“Janice S. was charged an additional $872.44 just for the dye used in the test. The regular stress test patients are more familiar with, in which arteries are monitored electronically with an electrocardiograph, would have cost far less — $1,200 even at the hospital’s chargemaster price. (Medicare would have paid $96 for it.”
I’m not going to recap all the details here in this article, you can read that in full here. (Which I think is just short of mandatory reading for all Americans and anyone else who doesn’t like to get fleeced.)
What I’m going do here is tell you a personal story that is a real life example of what Brill outlines — a hospital and billing experience that Annmarie and I went through during the birth of our child, Hudson.
Our situation clearly outlines three major points discussed in the article — bill discounting, ambulance fees and unnecessary doctor visits. I’m not going to mention the hospital, because for the most part — though somewhat luckily as you’ll read — have had a decent experience with them.
What you hope for, may not be what you get.
We had hoped for a home birth. We hired a midwife who we connected with immediately. She was of Eastern European decent which made us happy for two reasons — first, we’ve found many Europeans to be much less prude about anything dealing with private parts — including birth — than us Americans, and second, most Eastern Europeans that we know don’t shy away from being direct. This a quality we wanted in a midwife, since we were getting into something completely unknown to us and needed someone who could assist us as well as direct us through chaos, if it were to happen.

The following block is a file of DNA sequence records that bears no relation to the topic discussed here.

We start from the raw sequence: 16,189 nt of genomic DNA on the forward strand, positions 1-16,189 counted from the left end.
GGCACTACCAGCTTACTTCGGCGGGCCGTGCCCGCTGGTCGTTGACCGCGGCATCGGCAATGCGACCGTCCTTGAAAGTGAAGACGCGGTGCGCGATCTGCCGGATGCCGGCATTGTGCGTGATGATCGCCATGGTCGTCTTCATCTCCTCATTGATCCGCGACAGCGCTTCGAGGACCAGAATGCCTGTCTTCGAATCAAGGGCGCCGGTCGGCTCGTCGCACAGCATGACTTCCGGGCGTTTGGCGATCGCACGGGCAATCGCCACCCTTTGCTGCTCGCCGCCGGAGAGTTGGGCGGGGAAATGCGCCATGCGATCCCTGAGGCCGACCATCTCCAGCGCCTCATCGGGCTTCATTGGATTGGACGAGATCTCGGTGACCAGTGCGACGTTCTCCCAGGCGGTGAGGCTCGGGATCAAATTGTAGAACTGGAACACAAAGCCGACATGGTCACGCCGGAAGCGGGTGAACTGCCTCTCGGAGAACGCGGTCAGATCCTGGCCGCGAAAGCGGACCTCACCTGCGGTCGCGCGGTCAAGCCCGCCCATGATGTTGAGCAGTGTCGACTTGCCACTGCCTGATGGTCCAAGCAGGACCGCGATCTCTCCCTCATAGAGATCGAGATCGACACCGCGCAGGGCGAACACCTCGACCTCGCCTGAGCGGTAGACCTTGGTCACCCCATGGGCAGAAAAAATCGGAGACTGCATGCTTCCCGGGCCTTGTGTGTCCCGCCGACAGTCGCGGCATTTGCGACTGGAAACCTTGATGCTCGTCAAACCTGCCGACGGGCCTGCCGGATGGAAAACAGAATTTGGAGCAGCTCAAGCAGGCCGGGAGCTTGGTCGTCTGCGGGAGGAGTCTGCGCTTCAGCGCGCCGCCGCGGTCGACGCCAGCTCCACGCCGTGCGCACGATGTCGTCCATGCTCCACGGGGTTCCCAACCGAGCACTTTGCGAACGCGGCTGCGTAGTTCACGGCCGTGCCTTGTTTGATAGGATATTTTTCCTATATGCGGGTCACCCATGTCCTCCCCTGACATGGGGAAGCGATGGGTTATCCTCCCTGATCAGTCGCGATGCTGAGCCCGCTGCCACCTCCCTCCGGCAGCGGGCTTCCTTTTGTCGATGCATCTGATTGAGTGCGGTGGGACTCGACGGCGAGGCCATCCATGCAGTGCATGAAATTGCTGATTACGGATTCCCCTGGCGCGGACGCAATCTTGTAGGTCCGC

Our choice turned out to be the right one.
During Hudson’s birth, everything was going smoothly in our apartment. Ann’s contractions were strong, but she allowed them to take over her and be calm by not fighting. The only thing bothersome to her was the occasional commercial on our pre-chosen Pandora station (my fault.)